By Rey Panaligan
The Supreme Court (SC) has ruled that members of indigenous cultural communities cannot invoke their own customary laws and practices to evade prosecution for criminal offenses filed before regular courts of law.
In a decision written by Associate Justice Marvic Mario Victor F. Leonen, the SC said that Republic Act No. 8371, the 1997 Indigenous People’s Rights Act (IPRA), does not strip the courts of jurisdiction over criminal cases filed against indigenous people.
“Nowhere in the Indigenous Peoples’ Rights Act does it state that courts of law are to abandon jurisdiction over criminal proceedings in favor of mechanisms applying customary laws,” the SC said.
It said IPRA limits the indigenous people’s “right to use their own commonly accepted justice systems, conflict resolution institutions, peace building processes or mechanisms and other customary laws and practices.”
It pointed out that the provision in the law under Section 15 explicitly states that this right is applicable only “within their respective communities” and only for as long as it is “compatible with the national legal system and with internationally recognized human rights.”
It added that Section 65 of IPRA is qualified by Section 15 with respect to dispensing justice, resolving conflicts, and peace-building and only to the extent that such are in harmony with the national legal system.
“A set of customary laws and practices is effective only within the confines of the specific indigenous cultural community that adopted and adheres to it,” the SC stressed.
With the ruling, the SC denied the petition filed by Roderick Sumatra, known as Ha Datu Tawahig as tribal chieftain of Higaonon Tribe, who wanted the Cebu Regional Trial Court (RTC) to honor the 2007 dismissal of his rape case by the Dadantulan Tribal court.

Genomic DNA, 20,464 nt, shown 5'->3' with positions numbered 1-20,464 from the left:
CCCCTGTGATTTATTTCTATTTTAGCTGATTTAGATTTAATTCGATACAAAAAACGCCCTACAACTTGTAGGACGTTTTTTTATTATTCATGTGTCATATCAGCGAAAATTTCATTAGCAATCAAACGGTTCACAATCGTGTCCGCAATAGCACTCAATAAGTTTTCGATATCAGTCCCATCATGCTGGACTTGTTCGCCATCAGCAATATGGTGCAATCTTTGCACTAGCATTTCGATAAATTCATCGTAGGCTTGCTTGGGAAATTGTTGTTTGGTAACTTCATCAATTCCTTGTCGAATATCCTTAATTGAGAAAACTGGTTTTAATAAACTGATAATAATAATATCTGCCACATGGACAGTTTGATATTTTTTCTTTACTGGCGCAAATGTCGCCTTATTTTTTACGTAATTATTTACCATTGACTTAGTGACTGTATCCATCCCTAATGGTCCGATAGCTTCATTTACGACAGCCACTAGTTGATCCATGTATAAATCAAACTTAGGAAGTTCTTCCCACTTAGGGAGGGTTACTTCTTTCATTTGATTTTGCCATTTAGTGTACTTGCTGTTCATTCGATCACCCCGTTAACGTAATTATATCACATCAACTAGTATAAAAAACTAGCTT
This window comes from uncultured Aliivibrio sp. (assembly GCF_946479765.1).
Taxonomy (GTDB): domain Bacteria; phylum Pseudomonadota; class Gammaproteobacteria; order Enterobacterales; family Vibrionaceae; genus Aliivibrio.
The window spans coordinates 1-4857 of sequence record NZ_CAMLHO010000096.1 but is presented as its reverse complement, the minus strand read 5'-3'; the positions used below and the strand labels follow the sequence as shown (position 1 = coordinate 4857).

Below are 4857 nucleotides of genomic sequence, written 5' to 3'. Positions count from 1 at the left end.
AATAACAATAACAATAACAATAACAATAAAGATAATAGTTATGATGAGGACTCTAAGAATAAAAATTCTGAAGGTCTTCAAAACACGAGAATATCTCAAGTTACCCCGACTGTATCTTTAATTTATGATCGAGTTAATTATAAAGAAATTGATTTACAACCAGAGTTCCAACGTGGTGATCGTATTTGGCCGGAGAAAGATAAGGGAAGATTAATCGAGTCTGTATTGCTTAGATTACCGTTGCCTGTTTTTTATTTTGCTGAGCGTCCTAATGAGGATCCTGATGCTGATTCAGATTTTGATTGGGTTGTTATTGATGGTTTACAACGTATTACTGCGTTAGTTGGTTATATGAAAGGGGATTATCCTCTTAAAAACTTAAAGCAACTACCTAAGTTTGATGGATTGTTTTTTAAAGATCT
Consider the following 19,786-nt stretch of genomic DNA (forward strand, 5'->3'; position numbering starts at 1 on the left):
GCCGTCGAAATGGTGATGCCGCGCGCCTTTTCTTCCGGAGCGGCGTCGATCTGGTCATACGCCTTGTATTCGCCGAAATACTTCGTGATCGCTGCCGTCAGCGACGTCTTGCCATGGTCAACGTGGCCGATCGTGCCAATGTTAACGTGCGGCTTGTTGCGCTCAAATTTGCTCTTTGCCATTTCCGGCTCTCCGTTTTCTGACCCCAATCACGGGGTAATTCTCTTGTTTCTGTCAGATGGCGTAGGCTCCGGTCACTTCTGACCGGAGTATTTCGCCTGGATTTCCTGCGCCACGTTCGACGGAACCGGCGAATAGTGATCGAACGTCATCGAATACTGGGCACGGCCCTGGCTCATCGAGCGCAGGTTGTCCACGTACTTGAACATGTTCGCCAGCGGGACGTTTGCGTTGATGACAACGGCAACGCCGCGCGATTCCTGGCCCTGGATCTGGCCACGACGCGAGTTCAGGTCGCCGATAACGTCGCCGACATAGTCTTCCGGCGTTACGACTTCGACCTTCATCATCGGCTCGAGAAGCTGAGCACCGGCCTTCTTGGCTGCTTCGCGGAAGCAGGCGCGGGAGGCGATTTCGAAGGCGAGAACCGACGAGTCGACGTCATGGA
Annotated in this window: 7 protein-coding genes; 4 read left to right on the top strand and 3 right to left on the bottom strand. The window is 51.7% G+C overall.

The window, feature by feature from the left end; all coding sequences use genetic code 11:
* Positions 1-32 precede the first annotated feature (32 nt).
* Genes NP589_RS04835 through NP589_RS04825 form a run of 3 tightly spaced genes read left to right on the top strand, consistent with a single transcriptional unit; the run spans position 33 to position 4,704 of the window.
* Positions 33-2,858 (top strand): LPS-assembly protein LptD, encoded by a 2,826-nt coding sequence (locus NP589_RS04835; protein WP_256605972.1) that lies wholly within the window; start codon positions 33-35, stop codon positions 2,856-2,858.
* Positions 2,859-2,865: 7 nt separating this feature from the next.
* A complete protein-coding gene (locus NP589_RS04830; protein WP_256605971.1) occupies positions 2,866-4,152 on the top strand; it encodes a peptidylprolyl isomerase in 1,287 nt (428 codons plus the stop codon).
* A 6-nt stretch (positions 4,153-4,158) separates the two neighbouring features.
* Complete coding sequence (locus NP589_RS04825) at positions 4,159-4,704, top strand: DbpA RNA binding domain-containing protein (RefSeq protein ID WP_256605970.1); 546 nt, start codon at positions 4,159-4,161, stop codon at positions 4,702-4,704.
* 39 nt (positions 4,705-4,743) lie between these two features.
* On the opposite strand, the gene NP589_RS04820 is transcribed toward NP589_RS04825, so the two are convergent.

The tribal court had cleared Sumatra of liabilities – civil, criminal and administrative – in the rape charges filed against him.
Sumatra told the SC that Section 65 of IPRA provides: “when disputes involve Indigenous Cultural Communities-Indigenous Peoples (ICCs-IPs), customary laws and practices shall be used to resolve the dispute.”
In denying the petition, the SC said that with the passage of the 1987 Constitution, the IPRA was adopted in recognition that indigenous peoples have been “resistant to political, social, and cultural inroads of colonization, non-indigenous religions and cultures, and became historically differentiated from the majority of Filipinos.”
It pointed out that among IPRA’s provisions on self-governance and empowerment is Section 15 which states: “The ICCs/IPs shall have the right to use their own commonly accepted justice systems, conflict resolution institutions, peace-building processes or mechanisms and other customary laws and practices within their respective communities and as may be compatible with the national legal system and with internationally recognized human rights.”
But the SC stressed: “The Indigenous Peoples’ Rights Act does not compel courts of law to desist from taking cognizance of criminal cases involving indigenous peoples. It expresses no correlative rights and duties in support of petitioner’s cause. Thus, a writ of mandamus cannot be issued.”
With the denial of the petition, the Cebu RTC was ordered by the SC to proceed and resolve with dispatch the rape case filed against Sumatra.